Wednesday, May 22, 2013

After the sale of the Maybelline Company, Tom Lyle Williams donates the Maybelline Building and 100 million dollars to The Salvation Army and CARE

 By Harris A. Neil Jr.

And that’s how things stood as the family and I moved to Colorado. It could have been the end of the story, but the bridge still spanned the miles, and contacts continued.

Some of us exchanged notes to stay in touch. I remember a nice note from our receptionist, Mary Wennerstrand, and another one from Ed Roessler, our Receiving and Warehouse Manager.

Then there was Rags. He sent me two very warm and personal notes over a span of several years, and I treasure them. They show up in the end notes following this section.

In addition, I had and made several phone calls to various people. Particularly I remember one call from Herb Zimmerman in February, 1969. He was quite excited, and told me that there had been a meeting that day in T. L.’s old office (the “Gold Room,” called that because of its gold leaf ceiling and appointments.) The Plough people ran the meeting, and it was apparently a “group firing” of most of the remaining key Maybelline group. John Cole was among them, and that hit me particularly hard. However, Herb survived, along with Julius Wagman and Mary Ann Anderson.

At Christmas time in 1969, the family and I went back to Chicago for a holiday visit with our relatives, there and in Michigan. During our stay, Mary Ann Anderson (now Chartoc, she had gotten married) put a small gathering together in our honor at their lake-front condo on Chicago’s North Side. It was she, her husband Shep, Dorothy Molander, Julius Wagman and his wife, and me and my wife. We had a quiet dinner and a nice visit, maybe just a bit on the somber side.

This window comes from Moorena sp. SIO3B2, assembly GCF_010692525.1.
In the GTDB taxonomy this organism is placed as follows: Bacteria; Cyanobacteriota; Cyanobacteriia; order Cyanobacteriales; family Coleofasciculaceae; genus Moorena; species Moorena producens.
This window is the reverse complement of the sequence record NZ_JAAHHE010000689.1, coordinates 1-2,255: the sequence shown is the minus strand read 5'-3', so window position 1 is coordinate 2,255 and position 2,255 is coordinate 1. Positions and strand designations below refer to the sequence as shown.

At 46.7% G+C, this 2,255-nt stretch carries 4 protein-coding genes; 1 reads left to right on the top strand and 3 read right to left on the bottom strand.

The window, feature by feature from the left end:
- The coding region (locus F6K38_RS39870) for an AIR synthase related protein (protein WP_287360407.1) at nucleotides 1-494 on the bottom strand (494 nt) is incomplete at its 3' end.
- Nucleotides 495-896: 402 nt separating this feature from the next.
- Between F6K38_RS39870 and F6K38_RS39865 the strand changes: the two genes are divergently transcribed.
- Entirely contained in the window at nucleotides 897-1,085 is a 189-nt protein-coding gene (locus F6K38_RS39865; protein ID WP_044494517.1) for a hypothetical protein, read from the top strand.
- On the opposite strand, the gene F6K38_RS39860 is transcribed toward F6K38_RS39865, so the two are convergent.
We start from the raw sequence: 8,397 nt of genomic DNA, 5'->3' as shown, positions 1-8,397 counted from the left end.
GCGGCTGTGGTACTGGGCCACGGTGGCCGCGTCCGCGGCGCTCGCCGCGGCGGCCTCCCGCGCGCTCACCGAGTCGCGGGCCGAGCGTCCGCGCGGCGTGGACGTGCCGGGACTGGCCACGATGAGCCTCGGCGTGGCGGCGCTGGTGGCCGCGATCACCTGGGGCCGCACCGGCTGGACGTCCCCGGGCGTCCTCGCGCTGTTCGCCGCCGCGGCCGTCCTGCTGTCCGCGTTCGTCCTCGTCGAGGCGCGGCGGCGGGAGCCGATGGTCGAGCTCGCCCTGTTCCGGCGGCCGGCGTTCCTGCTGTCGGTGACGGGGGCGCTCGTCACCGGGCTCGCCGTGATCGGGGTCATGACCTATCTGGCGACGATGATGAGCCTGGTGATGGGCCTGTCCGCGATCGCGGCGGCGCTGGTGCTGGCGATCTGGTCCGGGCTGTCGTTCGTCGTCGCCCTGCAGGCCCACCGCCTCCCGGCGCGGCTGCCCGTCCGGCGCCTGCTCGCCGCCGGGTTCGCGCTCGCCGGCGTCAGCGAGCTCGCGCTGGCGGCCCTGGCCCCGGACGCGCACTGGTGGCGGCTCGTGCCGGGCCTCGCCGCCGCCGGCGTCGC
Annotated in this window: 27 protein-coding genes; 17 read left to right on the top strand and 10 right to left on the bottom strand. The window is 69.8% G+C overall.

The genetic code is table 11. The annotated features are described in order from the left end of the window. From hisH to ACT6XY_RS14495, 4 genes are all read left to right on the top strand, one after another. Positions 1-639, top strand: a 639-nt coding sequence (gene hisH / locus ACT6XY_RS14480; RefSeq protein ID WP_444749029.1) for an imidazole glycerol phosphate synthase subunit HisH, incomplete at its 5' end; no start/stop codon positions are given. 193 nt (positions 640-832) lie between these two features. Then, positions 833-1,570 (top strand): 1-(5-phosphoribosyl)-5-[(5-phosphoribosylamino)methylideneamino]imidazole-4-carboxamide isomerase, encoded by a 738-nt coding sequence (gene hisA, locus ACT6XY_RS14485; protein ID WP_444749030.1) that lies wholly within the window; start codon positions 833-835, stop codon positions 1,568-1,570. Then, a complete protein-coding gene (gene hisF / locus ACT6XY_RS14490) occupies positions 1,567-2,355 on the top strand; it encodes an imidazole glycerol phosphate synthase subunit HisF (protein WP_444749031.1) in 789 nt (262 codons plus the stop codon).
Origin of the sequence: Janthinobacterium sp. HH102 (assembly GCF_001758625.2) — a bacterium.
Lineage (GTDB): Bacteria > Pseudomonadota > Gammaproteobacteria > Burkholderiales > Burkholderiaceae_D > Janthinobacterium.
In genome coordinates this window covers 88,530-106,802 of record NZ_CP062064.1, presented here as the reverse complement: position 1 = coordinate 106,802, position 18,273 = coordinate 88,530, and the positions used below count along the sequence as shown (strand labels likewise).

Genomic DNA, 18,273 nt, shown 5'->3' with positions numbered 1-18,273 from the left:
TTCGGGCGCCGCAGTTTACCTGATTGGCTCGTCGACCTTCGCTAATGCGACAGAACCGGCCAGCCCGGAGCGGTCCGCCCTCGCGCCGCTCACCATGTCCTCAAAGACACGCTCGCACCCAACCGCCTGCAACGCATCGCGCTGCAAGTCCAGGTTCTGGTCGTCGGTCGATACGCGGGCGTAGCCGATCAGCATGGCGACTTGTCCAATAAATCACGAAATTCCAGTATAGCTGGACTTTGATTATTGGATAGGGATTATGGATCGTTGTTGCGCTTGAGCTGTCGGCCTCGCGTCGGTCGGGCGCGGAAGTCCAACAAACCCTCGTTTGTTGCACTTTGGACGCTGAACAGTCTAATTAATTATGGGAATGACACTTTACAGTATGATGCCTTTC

That visit in 1969 was my last contact with any of the Maybelline people. In later visits to Chicago I drove by the Ridge Avenue building, which had become a Salvation Army retail store. That was probably because T. L. had donated the building to them, tenants and all! Interestingly enough, in the days after his donation one of the tenants was Plough, Inc.! (Nowadays if you go to Google Street View, the Clark Street frontage is decorated with large awnings that identify it as “Chicago Furniture Liquidators.”)

So that was that—except for the memories. Only some of them are here in these recollections, there are just too many to fit all of them in. All of them are “baked in the pie,” and they won’t go away.

After that shaky start, it was one wonderful ride!

Stay tuned tomorrow for final thoughts from Harris A. Neil Jr.

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